“It is all about the government,” she said. First of all, Russia and Ukraine have been intertwined for over 1,000 tumultuous years. Today, Ukraine offers a lot to Russia and both nations trace their roots back to Kievan Rus. This medieval empire was founded by Vikings who established their capital at Kiev. After Kievan Rus fell, Ukraine’s territory was divided up by competing powers. By the end of the 18th century Russia controlled most of Ukraine. But finally Ukraine did break away. The first independent Ukrainian state was declared in Kiev in 1917, following the collapse of the other empires. However, that independence was short-lived. The new country was invaded by Poland, and fought over by different forces. The Soviet leader Joseph Stalin and World War II also greatly exacerbated this divide.

A lot happened during the war. When the Nazis invaded Ukraine in 1941, many locals actually welcomed the Germans as liberators from the Soviets. They hoped Hitler would reward them with an independent state. About one sixth of the Ukrainian population died during the war. But in the end, Ukraine did become independant. “I have friends from the Ukraine, U.S., Venezuela, Ecuador- all over the place,” Julia said. “Where we come from doesn’t matter.”


Leaving Conflicts Behind

Can people coming from countries in conflict become friends? Here in Exeter, friends come before the conflict of countries. Friendship is strong and definetely not affected.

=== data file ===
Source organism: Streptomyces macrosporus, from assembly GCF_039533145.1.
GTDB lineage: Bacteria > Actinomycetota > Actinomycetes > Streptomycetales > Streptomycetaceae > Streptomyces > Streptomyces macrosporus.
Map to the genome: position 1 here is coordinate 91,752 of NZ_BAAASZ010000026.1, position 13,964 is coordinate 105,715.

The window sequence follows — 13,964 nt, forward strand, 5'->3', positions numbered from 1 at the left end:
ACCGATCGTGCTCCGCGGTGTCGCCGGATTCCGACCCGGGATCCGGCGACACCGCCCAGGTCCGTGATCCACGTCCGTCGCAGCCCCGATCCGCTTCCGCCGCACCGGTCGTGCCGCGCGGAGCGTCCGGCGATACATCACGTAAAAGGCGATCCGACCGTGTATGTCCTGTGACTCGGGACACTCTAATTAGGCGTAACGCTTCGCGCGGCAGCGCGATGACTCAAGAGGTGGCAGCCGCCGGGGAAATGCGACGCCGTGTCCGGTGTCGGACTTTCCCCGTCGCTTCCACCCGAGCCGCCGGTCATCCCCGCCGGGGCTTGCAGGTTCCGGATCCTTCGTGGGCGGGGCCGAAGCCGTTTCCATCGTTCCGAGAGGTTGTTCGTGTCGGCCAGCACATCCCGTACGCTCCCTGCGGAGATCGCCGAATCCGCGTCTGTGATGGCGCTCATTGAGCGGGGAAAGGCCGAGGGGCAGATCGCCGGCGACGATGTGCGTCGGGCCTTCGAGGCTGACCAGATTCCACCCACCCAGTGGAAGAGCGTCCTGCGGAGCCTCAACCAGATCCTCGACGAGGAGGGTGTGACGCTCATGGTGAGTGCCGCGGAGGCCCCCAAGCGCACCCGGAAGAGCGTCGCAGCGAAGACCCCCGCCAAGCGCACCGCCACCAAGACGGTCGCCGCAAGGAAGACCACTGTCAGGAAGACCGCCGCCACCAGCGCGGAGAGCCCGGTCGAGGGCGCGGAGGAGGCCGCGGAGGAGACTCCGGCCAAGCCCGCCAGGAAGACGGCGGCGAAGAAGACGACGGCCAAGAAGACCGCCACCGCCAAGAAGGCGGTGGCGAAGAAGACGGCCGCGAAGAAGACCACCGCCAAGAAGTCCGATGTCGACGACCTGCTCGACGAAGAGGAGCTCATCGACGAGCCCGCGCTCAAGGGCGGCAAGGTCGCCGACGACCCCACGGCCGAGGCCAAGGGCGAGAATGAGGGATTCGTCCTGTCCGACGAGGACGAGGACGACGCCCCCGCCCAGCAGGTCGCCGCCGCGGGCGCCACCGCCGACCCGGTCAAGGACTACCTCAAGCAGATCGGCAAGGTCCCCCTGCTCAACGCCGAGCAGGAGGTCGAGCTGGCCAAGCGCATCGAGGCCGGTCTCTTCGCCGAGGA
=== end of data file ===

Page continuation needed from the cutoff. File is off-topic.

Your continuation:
Greece and Turkey have been at odds for hundreds of years despite many commonalities. The conflict started back when Turkey was known as the Ottoman Empire. They had many other issues after that but friends do not let this conflict ruin their friendship. Mark Butrosoğlu, from Turkey and Dimitrios Kanellopoulos, from Greece, get along very well and they are fully aware of what happened between their countries. They were able to avoid what happened in the past and instead, they became friends.

Dimitrios said: “I would not let the conflict between our countries affect our friendship. I know, a lot happened between Greece and Turkey but such thing cannot determine friendship.”

Greece and Turkey had a lot going on; some people still can’t get over it and they prefer not to interfere with each other, which is totally understandable. Some people, prefer to get over it and try it. Mark and Dimitrios met five weeks ago, when Summer School started.